Summer is by far the most popular time to visit Italy – the kids are out of school, making it easier to travel, and the weather in Italy is reliably warm. This presents some problems, of course, since everyone else is in the country at the same time, so when you’re thinking about your summer trip to see Vatican City it would be wise to do a bit more advance planning than you might otherwise.
Travelers taking a cruise around Italy have limited time in which to visit each port of call, so advance planning is a must. Rome especially is a challenge for cruise visitors, as the port is more than 46 miles from the city and there’s simply so much to do there that there’s no way to pack everything into one day. Let’s assume that you’ve zeroed in on Vatican City as your top priority – here’s what you need to know about visiting Vatican City from a cruise stop in Rome.
Crossing the border from Rome into the independent city-state of Vatican City doesn’t require a special ticket or passport check – which is a good thing, because when you’re looking for a place to eat in Vatican City that likely means going into nearby Roman neighborhoods. Indeed, Vatican City itself is so tiny (and so much of it is taken up by the Vatican Museums, Vatican Gardens, and St. Peter’s Basilica) that there’s very little room for a bunch of restaurants.
In all of the news coverage surrounding the 2013 resignation of Pope Benedict XVI and the subsequent election of Pope Francis, you’ve probably heard plenty of papal trivia. But we’re willing to bet that some of the factoids collected below didn’t make it into the news coverage you’ve seen. How many of these papal tidbits have you heard before?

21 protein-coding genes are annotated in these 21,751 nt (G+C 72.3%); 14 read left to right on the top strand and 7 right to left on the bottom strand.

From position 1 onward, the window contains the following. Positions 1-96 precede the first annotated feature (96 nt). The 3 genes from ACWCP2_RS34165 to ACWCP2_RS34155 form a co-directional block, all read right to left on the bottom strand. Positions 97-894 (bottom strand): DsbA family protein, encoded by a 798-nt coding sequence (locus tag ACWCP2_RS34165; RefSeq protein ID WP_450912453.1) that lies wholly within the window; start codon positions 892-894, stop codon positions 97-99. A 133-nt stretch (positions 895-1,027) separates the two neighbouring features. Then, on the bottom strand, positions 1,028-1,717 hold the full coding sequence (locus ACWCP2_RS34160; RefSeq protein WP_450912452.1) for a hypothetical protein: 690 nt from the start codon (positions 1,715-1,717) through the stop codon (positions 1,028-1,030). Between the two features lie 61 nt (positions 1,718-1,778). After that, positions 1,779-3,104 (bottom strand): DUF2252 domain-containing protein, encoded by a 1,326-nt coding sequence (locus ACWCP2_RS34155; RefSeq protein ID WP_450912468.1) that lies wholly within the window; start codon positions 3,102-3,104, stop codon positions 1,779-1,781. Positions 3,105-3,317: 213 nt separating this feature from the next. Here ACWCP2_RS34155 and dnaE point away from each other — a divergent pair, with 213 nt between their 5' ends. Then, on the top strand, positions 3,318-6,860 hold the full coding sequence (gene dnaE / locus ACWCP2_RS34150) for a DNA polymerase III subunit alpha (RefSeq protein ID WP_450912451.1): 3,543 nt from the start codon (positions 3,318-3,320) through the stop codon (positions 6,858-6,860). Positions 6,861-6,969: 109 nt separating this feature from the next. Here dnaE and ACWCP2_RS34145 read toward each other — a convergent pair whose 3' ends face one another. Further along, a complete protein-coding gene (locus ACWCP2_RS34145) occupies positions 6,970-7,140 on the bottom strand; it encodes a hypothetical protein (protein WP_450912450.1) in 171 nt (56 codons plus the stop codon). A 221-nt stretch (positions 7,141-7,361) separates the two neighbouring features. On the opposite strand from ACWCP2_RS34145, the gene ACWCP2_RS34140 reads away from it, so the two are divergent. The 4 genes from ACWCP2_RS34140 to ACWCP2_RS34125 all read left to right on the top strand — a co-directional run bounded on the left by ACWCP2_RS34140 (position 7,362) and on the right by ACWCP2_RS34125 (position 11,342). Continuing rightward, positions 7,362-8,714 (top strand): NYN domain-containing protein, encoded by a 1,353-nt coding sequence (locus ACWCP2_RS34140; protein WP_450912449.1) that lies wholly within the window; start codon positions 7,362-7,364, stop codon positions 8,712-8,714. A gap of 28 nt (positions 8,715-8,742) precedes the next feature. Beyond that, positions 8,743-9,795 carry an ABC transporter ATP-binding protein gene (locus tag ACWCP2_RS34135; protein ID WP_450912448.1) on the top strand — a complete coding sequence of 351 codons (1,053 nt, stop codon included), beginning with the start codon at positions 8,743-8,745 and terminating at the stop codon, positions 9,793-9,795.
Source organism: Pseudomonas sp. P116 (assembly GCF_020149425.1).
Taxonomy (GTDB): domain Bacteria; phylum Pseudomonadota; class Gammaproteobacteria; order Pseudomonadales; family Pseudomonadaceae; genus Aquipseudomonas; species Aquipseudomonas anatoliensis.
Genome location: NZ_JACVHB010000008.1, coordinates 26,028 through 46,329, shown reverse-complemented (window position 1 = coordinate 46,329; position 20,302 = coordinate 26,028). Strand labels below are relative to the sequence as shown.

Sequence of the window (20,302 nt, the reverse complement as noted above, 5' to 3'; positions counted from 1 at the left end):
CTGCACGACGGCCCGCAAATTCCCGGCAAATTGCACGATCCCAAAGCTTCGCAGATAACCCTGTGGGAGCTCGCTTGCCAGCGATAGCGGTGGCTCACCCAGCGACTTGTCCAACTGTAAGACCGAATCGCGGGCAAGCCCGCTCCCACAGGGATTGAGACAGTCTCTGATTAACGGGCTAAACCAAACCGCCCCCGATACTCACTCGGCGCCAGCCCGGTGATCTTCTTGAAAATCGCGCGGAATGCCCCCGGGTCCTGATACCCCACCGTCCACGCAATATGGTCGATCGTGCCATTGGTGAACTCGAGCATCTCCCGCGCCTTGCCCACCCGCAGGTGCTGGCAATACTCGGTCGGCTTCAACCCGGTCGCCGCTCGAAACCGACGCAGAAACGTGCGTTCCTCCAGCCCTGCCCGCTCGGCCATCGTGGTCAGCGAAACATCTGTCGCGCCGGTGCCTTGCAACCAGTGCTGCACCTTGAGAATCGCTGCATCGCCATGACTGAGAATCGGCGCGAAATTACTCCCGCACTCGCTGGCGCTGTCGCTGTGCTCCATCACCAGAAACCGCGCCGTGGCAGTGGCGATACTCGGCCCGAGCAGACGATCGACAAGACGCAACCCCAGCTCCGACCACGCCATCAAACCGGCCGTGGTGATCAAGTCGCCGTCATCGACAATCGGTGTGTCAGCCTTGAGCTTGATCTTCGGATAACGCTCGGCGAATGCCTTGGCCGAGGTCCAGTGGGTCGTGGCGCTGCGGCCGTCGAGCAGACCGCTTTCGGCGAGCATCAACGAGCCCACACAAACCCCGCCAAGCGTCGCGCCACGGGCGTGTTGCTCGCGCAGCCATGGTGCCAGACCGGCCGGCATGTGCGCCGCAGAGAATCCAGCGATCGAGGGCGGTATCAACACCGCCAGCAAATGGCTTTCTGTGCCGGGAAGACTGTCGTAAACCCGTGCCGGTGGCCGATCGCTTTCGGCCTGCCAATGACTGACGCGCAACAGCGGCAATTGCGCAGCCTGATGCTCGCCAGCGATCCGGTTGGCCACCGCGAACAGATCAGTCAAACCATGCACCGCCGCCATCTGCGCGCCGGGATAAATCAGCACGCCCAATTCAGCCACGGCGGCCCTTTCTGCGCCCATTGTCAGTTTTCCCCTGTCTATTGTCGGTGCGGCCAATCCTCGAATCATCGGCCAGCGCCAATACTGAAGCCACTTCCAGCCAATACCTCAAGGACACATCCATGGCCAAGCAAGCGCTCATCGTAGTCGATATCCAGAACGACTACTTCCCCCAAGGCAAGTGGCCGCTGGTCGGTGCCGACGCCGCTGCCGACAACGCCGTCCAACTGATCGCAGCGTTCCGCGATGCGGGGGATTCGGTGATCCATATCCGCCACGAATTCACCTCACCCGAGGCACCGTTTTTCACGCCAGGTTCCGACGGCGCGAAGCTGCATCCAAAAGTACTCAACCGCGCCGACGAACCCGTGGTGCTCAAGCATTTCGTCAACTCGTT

Most people would agree that a visit to Rome is not complete without spending a day seeing the sights of Vatican City. While most of us are familiar with some common bits of trivia about Vatican City, however, this tiny country offers more strange factoids than you can possibly imagine. Here are nine things you probably didn’t know about Vatican City.
While most people plan their trips to Italy during the summer, more and more travelers are coming to the realization that their money goes further – and crowds are smaller – during the shoulder seasons. In Vatican City and throughout Italy, that means spring and autumn. Whereas many parts of Italy are ideal for autumn visits because of their harvest festivals, Vatican City is a great option for either shoulder season. Here’s what you can expect from a visit to Vatican City in the spring.
On March 13, the Vatican elected Pope Francis. How much do you know about the new Pope and Vatican City?
Most of the time when you’re planning a trip to Italy, trying to cram a visit to a city into one day is going to leave you wanting more. In the case of Vatican City, however, one day is all you need to see everything on a must-see list – and you won’t even be rushed.
Pope Benedict XVI shocked the world when he announced on February 11 that he would voluntarily resign as pope. But what does this announcement mean for travelers who have plans to be in Vatican City between now and Easter?
If St. Peter’s Basilica is the main draw of a trip to Vatican City, then St. Peter’s Square is the welcoming embrace inviting you in. The huge piazza in front of the enormous church is oval in shape, with long colonnaded arms extending out on either side of the Basilica. It’s a grand sight, whether viewed from the street leading toward St. Peter’s or from the church’s dome.